PORT WASHINGTON — When choosing a place to live, the Peregrine Falcon is a lot like the most picky person.
It's all about location.
We Energies falcon manager Greg Septon just had to roll out a welcome mat.
"They like following shorelines, they like tall structures," Septon said in the shadow of We Energies' Port Washington power plant.
A tall structure that just happens to be on the shore of Lake Michigan.
"We have a human built cliff here along a shoreline, plenty of food here -- lots of birds -- so it's home," he said.
Think of Septon as their landlord.
He sets up nest boxes for Peregrine Falcons across the state, including the We Energies power plants in Port Washington and Oak Creek.
On the day we visited, Septon was there paying a visit to his tenants, a mother and father with three chicks.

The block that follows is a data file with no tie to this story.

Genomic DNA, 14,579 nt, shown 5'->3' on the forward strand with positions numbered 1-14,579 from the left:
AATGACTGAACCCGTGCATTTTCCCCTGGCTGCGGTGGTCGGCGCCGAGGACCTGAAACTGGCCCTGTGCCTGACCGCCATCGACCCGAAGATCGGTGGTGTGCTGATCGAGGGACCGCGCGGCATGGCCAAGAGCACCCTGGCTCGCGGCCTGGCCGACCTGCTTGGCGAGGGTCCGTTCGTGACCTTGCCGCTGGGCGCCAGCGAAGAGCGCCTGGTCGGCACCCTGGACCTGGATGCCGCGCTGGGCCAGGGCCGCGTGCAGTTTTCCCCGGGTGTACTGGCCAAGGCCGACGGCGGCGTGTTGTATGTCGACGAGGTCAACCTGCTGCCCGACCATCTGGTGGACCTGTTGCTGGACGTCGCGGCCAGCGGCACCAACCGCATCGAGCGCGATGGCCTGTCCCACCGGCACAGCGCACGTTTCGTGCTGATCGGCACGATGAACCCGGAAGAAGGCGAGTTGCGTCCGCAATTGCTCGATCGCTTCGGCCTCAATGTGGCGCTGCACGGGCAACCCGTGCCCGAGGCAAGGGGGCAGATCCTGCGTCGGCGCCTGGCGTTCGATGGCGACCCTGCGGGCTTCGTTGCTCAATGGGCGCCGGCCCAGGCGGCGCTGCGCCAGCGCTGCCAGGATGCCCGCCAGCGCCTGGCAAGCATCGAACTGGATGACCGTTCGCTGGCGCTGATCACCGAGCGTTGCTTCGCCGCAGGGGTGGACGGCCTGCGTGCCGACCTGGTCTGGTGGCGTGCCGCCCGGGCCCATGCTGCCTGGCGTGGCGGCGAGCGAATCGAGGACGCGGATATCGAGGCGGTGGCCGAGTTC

While an assistant keeps mom and dad at bay with a broom, Greg scoops up the babies for a trip inside.
It's time for a checkup and to get banded with a small metal bracelet.
That will let raptor watchers like Septon keep track on the birds as they live out their lives.
One by one, Septon gently removed the birds from a crate, wrapped them in a towel and applied their new name tag.
He also took a moment to evaluate the latest generation of an amazing comeback.
"She's healthy. She's a big girl," Septon said, turning the largest of the three feathery chicks over in his hands.
Prior to 1987, Peregrine Falcons had not been seen in Wisconsin for decades.
Their habitat was reduced and toxic chemicals were destroying their eggs.
Last year there were 38 pairs of falcons with 116 chicks.
So what does the resurgence of these birds tell us about our environment?
Septon says it is simple.
"If they're doing well, we're doing well," he said
Greg says cleaner air and water has given these birds a chance at life.
Just like the nest boxes give them a place to call home.
An investment in the future of the species that keeps paying off.
"They look fantastic. The two females were big and heavy. These are significant girls. They're gonna live and do well," he said.